Ruggedized – Plated metal shields grounded to chassis divert electrical noise away from contacts in demanding environments with vibration, fluids and debris. Redundant pins provide fault tolerance should individual connector circuits fail from abuse or wear.

Hot Swap – Special pin sequencing allows installing/removing modules without external equipment power interruption across live backplanes. Ensure proper grounding precedes signal or supply activation preventing damage.

Hermetic Sealing – Glass/ceramic insulation plus specialized epoxy encapsulation protects solder joints and prevents air/moisture ingress along connectors securing interior PCB integrity across temperature extremes or immersed conditions.

These illustrate connector optimization toward niche link demands.

Implementation Best Practices

Following design rules for integrating connectors facilitates manufacturing and enhances field reliability:

  • Position connectors early aligning placement to enclosure cutouts and mating equipment
  • Include generous keep-out zones around connectors leaving ample working space
  • Consider production processes selecting compatible mounting styles
  • Incorporate mechanical reinforcement securing connectors likely suffering customer wiring strains
  • Add test points probing essential signals aiding diagnostics
  • Review orientation avoiding upside-down misalignments
  • Clarify pull directions
  • Verify connector ratings meet worst-case needs with margin

Thoughtful planning avoids issues arising from overlooked connectivity assumptions needing last-minute corrective actions.

Connector Comparison Guide

Balancing options against critical considerations aids selections:

ParameterEdge BoardPin HeaderCard EdgeCoaxial
ProgrammabilityMediocreLowPoorVery Limited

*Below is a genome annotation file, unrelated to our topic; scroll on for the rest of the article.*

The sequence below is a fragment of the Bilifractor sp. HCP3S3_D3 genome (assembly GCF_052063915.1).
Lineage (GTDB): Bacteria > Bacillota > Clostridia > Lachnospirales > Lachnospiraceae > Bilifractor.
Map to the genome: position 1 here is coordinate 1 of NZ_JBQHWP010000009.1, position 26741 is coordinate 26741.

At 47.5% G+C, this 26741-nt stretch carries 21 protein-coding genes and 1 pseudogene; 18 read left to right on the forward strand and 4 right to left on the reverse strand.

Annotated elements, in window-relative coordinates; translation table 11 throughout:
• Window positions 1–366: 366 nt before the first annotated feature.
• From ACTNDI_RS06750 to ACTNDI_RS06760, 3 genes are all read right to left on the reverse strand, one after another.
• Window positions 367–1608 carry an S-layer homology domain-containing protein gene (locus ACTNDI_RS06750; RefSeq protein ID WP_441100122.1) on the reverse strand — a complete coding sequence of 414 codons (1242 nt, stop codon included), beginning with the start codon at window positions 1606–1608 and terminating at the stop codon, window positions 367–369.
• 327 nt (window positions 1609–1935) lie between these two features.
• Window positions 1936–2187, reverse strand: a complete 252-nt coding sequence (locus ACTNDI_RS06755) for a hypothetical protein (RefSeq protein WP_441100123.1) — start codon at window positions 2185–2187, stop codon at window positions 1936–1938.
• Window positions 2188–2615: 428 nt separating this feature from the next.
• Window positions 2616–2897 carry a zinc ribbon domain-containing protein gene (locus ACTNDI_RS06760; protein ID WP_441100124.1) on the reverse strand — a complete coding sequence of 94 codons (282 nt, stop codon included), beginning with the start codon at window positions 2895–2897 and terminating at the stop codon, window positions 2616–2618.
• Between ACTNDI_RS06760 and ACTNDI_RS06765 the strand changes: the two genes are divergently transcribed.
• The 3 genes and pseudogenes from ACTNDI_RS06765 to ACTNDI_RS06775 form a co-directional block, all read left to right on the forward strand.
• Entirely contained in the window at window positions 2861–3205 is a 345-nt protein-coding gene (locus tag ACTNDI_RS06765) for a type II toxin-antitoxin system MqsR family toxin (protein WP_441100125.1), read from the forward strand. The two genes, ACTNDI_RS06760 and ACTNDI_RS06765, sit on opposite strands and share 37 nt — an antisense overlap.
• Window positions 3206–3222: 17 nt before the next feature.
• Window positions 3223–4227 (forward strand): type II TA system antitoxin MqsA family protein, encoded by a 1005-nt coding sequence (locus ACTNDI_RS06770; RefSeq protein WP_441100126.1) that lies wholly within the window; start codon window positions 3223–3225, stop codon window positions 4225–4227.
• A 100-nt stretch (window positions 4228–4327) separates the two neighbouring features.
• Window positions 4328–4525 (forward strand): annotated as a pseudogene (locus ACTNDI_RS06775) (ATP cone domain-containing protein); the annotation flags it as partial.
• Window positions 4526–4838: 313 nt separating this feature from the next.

Signal IntegrityFairVariesExcellentOutstanding
Assembly ComplexitySimpleMediumComplexHigh
Cost FactorsLowVery LowMediumHigh
Orientation ControlFairGoodFairExcellent

Matching distinct strengths to specific connectivity contexts optimizes PCB interfaces.


What are the most common connectors used on consumer PCBs?

Consumer electronics emphasize compact formats and mass assembly optimization. High density card edge connections suit expansion while vertical pin headers offer manufacturing simplicity wiring boards internally to external cables and accessories.

How do designers determine number of required connector pins?

Summing signals for directly-linked components indicates baseline interconnect needs. Adding grounded drain lines between signal groupings prevents crosstalk along the connector. Further duplicating certain critical power or data pairs builds redundancy coping with individual pin failures.

Can connectors get damaged while wave soldering boards?

Yes, connectors undergo thermal stresses requiring protection or selective attachments after reflowing other board components. Common methods include physical shielding, customized heating cycles, glue dot affixing connectors post-solder, or using screw terminals.

What checks validate connector mounting quality?

Thorough inspections after population verify flush pin alignment and top seating flatness against PCBs with no air gaps indicative of lifted pads suggesting latent solder fractures. Continuity testing confirms properly connected circuits through each pin while pull strength validates solid mounting adhesion to specification thresholds.

How do costs between connectors compare?

Basic wire-to-board headers and card edge fingers prove extremely inexpensive around $0.10-0.25 range suitable many applications. More complex coaxial multipin connectors for RF or ruggedized mounting situations can reach $50+ requiring strategic use only where capabilities warrant premiums.

Categories: PCBA